Red flag warning issued for mountains, deserts

SAN DIEGO -- Dry, windy conditions in San Diego County's mountains and deserts Friday into the holiday weekend are expected to raise the risk of wildfires.

A National Weather Service red flag warning will remain in effect from 11 a.m. Friday until 8 p.m. Saturday.

“A trough of low pressure will move inland through the western states through Monday, bringing drier southwest flow aloft and stronger onshore flow,'' according to the weather service. “This will bring gusty southwest to west winds to the mountains and deserts each afternoon and evening, with humidities in the deserts and desert slopes of the mountains falling to 10 to 15 percent [Friday] afternoon, and 5 to 10 percent Saturday afternoon.''

Dry and windy conditions have Cal Fire officials raising the red flag. All through Friday to Saturday night, crews will be keeping a watchful eye for any fires.

“Multi-year drought conditions, the low relative humidity, the winds that are predicted to be out there…is all that’s driving these red flag conditions," said Cal Fire Captain Kendal Bortisser. "So it has the potential. If a fire were to start, it could be a very dangerous fire. So that’s why we’re real concerned about it."

Winds of 15 to 25 miles per hour and gusts of around 35 to 40 mph are expected each afternoon and evening along mountain ridges and passes, on desert slopes and in the adjacent foothills.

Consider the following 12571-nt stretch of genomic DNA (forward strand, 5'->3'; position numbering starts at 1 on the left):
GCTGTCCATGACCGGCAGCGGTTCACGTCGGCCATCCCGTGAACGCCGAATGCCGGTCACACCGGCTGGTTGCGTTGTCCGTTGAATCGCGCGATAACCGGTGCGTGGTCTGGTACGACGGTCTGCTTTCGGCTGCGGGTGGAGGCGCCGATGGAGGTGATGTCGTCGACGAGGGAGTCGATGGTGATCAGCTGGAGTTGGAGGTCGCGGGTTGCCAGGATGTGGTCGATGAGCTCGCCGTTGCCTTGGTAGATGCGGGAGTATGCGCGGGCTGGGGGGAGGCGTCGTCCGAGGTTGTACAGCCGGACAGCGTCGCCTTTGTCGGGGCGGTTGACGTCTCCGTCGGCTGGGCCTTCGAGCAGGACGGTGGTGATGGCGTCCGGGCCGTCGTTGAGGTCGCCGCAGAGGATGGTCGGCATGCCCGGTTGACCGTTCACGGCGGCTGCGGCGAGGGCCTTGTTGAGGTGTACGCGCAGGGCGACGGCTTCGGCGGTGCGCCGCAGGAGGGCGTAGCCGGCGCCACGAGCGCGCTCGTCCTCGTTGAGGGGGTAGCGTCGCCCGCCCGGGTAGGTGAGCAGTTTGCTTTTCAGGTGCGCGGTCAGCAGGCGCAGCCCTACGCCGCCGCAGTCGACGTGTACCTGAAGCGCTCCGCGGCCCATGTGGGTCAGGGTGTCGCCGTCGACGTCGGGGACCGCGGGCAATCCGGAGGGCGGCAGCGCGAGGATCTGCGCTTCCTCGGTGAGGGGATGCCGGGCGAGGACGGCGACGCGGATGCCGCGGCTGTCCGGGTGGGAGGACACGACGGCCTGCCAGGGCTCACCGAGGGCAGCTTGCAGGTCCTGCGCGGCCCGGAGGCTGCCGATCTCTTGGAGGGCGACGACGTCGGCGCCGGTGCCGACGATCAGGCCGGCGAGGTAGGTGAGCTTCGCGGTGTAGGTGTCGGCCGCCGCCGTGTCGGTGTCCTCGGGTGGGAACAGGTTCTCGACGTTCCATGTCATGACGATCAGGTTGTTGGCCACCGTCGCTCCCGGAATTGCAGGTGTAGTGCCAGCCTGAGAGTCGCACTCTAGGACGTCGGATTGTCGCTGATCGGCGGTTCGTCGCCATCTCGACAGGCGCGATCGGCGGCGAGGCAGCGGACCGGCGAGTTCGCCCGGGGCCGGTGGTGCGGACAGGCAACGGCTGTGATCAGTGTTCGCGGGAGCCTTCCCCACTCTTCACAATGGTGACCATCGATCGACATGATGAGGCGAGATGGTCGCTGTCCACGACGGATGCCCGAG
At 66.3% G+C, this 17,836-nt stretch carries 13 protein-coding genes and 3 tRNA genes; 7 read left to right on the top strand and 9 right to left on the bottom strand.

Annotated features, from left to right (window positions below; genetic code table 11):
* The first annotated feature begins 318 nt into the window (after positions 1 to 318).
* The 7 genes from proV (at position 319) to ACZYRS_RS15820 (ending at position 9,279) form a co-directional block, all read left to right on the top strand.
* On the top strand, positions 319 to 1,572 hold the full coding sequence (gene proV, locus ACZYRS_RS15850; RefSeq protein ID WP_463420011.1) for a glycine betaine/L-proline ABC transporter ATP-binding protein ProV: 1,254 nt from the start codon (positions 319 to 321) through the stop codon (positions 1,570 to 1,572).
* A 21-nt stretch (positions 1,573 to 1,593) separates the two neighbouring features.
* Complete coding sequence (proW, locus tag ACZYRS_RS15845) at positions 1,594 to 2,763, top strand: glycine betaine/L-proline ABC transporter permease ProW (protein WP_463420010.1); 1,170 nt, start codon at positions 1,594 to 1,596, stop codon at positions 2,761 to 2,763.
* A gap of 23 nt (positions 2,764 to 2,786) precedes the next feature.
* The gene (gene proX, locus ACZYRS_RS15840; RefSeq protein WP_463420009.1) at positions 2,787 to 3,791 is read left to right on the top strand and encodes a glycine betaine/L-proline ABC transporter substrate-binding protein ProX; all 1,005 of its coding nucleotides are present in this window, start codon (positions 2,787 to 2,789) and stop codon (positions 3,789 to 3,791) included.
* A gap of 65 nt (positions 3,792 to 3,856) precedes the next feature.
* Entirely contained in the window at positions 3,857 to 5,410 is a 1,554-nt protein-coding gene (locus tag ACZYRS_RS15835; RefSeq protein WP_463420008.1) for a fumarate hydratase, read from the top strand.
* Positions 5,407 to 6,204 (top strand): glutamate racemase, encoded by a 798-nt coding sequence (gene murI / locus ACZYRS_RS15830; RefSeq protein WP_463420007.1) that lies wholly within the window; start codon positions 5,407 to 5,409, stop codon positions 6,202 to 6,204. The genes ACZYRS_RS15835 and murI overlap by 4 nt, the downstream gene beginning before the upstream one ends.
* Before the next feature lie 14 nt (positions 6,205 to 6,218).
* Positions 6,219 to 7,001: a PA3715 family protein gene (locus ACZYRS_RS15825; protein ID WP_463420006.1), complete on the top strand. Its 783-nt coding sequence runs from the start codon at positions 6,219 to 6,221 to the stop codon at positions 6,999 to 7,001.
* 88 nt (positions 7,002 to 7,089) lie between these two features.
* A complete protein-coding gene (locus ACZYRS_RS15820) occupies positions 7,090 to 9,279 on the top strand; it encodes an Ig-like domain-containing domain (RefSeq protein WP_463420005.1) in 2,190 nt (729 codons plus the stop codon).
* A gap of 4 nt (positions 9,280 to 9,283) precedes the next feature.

Forecasters said any fires that develop amid the dry, windy conditions would likely spread rapidly. Outdoor burning is not recommended.

“A combination of strong winds, low relative humidity and warm temperatures will contribute to extreme fire behavior,'' according to the NWS.

“Here in San Diego County we’re fortunate that our fire activity is down, compared to what it was this time last year, but unfortunately statewide fire activity, numbers are up, and acreage is up compared to what it was last year. So perhaps the folks here in San Diego are getting the message, they understand that we live with this threat year round of wildfire, and so they’re being extra cautious but we need them to maintain that. I mean we’re not out of the woods by any stretch of the imagination,” said Bortisser.

Afternoon high temperatures are expected to be 82 to 90 degrees in the mountains and 100 to 105 degrees in the deserts.